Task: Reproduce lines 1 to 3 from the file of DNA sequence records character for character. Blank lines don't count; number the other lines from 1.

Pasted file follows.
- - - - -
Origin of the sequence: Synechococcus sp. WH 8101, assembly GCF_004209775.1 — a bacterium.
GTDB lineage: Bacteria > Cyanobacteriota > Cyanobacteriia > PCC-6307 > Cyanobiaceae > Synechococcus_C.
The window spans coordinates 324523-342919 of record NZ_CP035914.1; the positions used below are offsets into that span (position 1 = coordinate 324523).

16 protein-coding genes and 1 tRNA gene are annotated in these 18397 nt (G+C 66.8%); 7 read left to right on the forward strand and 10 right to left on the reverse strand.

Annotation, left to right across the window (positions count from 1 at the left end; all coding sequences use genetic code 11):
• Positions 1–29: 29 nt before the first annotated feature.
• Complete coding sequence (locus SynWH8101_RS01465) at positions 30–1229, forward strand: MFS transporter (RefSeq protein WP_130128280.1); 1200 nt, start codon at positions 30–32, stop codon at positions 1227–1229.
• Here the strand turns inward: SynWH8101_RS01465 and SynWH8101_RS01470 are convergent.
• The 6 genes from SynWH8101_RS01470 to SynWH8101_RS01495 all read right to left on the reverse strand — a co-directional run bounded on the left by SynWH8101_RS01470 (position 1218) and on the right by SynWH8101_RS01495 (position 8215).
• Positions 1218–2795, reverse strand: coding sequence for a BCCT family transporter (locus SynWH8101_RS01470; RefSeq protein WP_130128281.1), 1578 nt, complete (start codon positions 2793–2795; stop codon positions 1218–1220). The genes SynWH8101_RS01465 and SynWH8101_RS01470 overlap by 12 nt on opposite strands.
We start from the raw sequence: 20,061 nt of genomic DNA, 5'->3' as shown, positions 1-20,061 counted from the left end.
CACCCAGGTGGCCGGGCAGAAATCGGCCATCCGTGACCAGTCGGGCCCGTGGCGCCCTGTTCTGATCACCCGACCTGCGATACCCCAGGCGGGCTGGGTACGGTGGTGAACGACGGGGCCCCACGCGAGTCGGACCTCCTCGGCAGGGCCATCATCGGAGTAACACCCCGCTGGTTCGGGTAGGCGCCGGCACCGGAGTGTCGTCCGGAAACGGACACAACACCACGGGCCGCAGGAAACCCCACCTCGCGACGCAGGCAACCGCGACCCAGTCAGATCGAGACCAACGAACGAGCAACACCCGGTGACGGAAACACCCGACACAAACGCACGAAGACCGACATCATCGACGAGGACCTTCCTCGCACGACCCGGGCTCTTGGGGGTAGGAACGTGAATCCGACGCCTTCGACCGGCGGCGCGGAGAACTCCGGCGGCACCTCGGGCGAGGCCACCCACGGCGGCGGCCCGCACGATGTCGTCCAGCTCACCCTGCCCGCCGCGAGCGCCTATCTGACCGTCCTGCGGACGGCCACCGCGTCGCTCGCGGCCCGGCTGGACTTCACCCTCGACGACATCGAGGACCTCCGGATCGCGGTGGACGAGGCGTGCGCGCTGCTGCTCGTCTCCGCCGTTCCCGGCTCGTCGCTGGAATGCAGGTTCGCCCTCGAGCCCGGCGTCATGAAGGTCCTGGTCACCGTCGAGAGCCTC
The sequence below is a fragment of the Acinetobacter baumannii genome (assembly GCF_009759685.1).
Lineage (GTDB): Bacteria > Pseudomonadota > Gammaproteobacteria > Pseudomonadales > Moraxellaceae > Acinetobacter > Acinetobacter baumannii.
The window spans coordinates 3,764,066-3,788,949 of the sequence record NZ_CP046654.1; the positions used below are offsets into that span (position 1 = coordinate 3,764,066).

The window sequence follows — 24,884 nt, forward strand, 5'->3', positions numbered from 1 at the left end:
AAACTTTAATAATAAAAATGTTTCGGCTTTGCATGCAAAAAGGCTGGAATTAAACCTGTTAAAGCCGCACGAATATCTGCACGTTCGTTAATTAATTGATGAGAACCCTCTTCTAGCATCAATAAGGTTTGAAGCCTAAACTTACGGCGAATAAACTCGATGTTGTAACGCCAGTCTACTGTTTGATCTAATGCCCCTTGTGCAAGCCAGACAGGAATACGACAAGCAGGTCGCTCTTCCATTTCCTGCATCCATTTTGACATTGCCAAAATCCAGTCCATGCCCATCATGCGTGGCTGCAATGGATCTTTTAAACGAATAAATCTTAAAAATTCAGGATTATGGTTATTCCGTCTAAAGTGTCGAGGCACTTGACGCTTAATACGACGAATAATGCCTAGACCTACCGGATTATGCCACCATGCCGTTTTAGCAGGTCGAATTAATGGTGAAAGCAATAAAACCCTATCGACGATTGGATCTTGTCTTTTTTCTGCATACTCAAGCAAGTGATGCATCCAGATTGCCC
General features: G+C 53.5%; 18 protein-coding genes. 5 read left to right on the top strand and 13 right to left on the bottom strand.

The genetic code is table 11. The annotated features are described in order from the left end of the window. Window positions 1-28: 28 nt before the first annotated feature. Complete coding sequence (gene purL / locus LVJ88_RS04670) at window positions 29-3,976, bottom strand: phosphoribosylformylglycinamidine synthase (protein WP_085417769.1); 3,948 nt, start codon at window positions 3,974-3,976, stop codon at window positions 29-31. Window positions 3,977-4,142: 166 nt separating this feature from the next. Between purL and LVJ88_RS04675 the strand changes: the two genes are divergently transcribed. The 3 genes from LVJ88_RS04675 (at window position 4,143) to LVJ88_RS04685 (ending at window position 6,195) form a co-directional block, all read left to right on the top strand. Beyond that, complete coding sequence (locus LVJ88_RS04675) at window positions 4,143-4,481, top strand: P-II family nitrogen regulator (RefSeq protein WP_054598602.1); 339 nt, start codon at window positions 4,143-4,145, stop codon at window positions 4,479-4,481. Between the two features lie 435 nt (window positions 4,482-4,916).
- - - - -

Origin of the sequence: Synechococcus sp. WH 8101, assembly GCF_004209775.1 — a bacterium.
GTDB lineage: Bacteria > Cyanobacteriota > Cyanobacteriia > PCC-6307 > Cyanobiaceae > Synechococcus_C.
The window spans coordinates 324523-342919 of record NZ_CP035914.1; the positions used below are offsets into that span (position 1 = coordinate 324523).